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Hate crimes

Few and far between

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A Missoula resident pleaded not guilty to a racially motivated assault in Missoula County Justice Court last week, bringing to light a rarely used charge in Missoula.

Susan Lafriniere used racial slurs during several encounters with an African-American man in her neighborhood beginning in 2013, according to the affidavit. In 2014, Lafriniere allegedly ran at the man, bumped her chest into him, yelled racial slurs and demanded he leave the premise.

City Attorney Jim Nugent, who started working in Missoula in 1975, says he can't remember a case quite like this one. "I cannot recall prolonged multiple encounters like this since I've worked as a city prosecutor," he says. "We forwarded it to the county attorney because the conduct was so bad."

Lafriniere, born in 1947, is charged with a misdemeanor assault. On June 3, 2014, the victim went to Lafriniere's neighbors' house to do landscaping work. According to the affidavit, Lafriniere saw the victim go into her neighbors' house, at which point she ran over and yelled at him to get out because he was "defiling the house with his presence." The victim asked her to leave him alone, but Lafriniere allegedly continued to call him racial slurs.

In addition to the misdemeanor charge, Lafriniere is subject to a sentence enhancement of two to 10 years in the Montana Women’s Prison in Billings for an offense committed because of a racial bias. Montana established the hate crime statute in 1989.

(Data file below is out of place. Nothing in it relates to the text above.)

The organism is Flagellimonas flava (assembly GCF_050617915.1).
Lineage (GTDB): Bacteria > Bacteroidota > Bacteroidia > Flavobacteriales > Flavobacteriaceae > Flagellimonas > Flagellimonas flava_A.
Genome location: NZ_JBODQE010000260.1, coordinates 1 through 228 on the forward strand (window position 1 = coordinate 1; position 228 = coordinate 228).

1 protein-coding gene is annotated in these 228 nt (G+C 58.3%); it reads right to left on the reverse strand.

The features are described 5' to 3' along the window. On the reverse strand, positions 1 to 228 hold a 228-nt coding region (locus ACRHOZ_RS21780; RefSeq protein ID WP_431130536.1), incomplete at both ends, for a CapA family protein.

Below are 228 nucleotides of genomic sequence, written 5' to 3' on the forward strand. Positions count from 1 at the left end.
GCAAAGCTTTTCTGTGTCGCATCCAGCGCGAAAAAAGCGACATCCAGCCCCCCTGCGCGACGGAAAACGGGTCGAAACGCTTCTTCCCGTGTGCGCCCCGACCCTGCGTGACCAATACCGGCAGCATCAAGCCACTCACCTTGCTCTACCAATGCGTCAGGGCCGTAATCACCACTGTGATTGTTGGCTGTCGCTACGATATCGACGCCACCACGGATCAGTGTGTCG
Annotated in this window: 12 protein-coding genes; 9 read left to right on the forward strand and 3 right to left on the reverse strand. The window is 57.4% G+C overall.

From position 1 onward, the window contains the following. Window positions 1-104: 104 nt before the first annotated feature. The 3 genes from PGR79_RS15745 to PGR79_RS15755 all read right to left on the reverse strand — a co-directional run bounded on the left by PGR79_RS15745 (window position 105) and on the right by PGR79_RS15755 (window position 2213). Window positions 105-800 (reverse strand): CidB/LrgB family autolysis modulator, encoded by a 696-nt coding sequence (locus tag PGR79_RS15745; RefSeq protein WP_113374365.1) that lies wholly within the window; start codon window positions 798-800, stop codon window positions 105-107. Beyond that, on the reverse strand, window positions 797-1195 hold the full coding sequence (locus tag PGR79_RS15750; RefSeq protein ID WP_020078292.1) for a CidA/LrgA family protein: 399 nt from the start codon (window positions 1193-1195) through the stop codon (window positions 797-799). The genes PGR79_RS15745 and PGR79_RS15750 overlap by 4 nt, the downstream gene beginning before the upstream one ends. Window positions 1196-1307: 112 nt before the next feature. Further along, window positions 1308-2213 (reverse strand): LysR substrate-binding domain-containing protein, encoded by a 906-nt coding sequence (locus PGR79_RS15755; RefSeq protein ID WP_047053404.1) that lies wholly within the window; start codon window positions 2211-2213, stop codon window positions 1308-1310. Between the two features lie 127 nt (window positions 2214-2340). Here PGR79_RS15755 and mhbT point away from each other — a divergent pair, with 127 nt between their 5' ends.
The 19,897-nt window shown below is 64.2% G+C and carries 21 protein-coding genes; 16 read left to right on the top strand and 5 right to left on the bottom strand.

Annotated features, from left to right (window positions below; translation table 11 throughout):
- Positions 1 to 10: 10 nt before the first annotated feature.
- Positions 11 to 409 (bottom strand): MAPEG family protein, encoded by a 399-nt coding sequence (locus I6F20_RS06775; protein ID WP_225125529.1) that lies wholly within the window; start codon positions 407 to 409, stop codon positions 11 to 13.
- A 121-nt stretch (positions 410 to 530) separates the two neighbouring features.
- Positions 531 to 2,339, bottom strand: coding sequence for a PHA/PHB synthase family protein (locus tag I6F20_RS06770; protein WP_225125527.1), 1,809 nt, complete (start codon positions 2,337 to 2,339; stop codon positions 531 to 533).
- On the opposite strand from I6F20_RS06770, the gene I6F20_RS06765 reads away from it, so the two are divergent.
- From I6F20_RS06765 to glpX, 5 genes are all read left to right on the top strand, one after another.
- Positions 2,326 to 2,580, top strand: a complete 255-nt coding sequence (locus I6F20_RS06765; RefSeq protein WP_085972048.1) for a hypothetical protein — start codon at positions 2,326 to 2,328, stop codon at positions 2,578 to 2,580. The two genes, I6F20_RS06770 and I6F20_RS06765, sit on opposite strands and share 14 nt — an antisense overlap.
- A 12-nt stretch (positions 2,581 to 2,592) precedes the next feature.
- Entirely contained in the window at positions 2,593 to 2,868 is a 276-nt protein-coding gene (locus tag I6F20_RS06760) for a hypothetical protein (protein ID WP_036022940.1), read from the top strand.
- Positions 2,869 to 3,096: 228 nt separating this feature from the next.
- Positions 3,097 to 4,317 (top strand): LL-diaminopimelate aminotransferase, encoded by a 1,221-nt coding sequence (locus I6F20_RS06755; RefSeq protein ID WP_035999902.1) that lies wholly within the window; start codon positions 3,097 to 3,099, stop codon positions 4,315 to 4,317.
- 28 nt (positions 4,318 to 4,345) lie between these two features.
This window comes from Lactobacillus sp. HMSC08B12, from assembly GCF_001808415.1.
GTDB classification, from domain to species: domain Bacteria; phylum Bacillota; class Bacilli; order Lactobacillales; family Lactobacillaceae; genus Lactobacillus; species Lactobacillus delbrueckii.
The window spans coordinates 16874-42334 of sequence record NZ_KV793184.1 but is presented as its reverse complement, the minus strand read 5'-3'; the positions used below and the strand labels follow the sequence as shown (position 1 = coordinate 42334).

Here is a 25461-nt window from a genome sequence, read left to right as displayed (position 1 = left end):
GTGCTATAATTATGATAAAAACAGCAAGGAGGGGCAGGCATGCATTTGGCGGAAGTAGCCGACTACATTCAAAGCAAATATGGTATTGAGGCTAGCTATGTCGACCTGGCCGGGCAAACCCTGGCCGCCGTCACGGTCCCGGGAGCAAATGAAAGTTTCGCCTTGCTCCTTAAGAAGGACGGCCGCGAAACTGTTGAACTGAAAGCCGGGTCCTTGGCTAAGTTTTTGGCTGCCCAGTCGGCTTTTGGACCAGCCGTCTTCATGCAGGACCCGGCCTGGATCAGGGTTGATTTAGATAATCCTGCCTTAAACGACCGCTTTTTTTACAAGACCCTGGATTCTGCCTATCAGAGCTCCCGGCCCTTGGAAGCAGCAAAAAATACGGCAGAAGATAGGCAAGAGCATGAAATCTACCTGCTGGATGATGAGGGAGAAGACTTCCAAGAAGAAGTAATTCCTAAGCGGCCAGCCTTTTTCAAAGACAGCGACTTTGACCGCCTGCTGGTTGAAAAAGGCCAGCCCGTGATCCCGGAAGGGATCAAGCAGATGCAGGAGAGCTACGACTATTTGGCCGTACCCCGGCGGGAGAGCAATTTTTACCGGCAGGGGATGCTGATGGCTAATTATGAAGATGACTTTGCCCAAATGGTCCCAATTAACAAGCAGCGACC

She remains free pending trial, as long as she complies with the conditions of her release, including no contact with the victim and his family.

Since 2008, Missoula County has reported 49 racially motivated offenses, according to the Montana Board of Crime Control. The board says racially motivated offenses are the most commonly reported hate crimes, surpassing those involving religion, ethnicity/nationality, sexual orientation and disability. Montana has seen a total of 286 hate crimes reported statewide between 2008 and 2013.

Rachel Carroll-Rivas, co-director of the Montana Human Rights Network, says hate crimes are often under-reported because some people may not be aware of the 1989 statute. She adds that collecting accurate data can be challenging because some people believe reporting can place a target on them. "However, we believe there's safety in numbers, and it's important to come together on the issue of hate crimes," she says.

Lafriniere's pretrial hearing is scheduled for May 10.

This story was updated April 16

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